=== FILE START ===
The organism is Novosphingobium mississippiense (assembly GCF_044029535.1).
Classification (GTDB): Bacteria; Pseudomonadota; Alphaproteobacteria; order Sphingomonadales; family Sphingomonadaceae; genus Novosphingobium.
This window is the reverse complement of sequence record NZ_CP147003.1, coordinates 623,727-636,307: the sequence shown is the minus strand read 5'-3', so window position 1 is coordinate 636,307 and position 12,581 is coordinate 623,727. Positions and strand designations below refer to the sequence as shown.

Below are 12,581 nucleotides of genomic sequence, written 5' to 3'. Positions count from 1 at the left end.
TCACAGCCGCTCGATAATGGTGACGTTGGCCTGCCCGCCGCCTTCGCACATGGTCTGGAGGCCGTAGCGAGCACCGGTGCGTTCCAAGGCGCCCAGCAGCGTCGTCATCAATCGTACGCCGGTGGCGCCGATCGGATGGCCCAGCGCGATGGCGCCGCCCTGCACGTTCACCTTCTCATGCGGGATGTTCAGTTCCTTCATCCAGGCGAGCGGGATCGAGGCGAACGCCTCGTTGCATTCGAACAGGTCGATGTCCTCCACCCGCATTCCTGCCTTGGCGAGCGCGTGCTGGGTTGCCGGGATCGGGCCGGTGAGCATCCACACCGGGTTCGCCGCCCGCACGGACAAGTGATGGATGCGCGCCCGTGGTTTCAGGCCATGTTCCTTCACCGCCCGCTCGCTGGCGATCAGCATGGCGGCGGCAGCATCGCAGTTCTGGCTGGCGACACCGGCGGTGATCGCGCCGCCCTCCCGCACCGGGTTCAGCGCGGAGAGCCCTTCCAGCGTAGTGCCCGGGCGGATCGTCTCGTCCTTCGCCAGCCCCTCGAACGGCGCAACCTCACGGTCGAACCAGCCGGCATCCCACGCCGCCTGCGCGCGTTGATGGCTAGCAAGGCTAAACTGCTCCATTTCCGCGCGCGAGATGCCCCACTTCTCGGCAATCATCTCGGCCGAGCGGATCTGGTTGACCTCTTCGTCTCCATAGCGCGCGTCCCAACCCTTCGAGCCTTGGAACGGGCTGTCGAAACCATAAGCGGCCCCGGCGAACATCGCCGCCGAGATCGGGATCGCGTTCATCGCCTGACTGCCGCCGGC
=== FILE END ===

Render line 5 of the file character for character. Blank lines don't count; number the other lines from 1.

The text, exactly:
TCACAGCCGCTCGATAATGGTGACGTTGGCCTGCCCGCCGCCTTCGCACATGGTCTGGAGGCCGTAGCGAGCACCGGTGCGTTCCAAGGCGCCCAGCAGCGTCGTCATCAATCGTACGCCGGTGGCGCCGATCGGATGGCCCAGCGCGATGGCGCCGCCCTGCACGTTCACCTTCTCATGCGGGATGTTCAGTTCCTTCATCCAGGCGAGCGGGATCGAGGCGAACGCCTCGTTGCATTCGAACAGGTCGATGTCCTCCACCCGCATTCCTGCCTTGGCGAGCGCGTGCTGGGTTGCCGGGATCGGGCCGGTGAGCATCCACACCGGGTTCGCCGCCCGCACGGACAAGTGATGGATGCGCGCCCGTGGTTTCAGGCCATGTTCCTTCACCGCCCGCTCGCTGGCGATCAGCATGGCGGCGGCAGCATCGCAGTTCTGGCTGGCGACACCGGCGGTGATCGCGCCGCCCTCCCGCACCGGGTTCAGCGCGGAGAGCCCTTCCAGCGTAGTGCCCGGGCGGATCGTCTCGTCCTTCGCCAGCCCCTCGAACGGCGCAACCTCACGGTCGAACCAGCCGGCATCCCACGCCGCCTGCGCGCGTTGATGGCTAGCAAGGCTAAACTGCTCCATTTCCGCGCGCGAGATGCCCCACTTCTCGGCAATCATCTCGGCCGAGCGGATCTGGTTGACCTCTTCGTCTCCATAGCGCGCGTCCCAACCCTTCGAGCCTTGGAACGGGCTGTCGAAACCATAAGCGGCCCCGGCGAACATCGCCGCCGAGATCGGGATCGCGTTCATCGCCTGACTGCCGCCGGC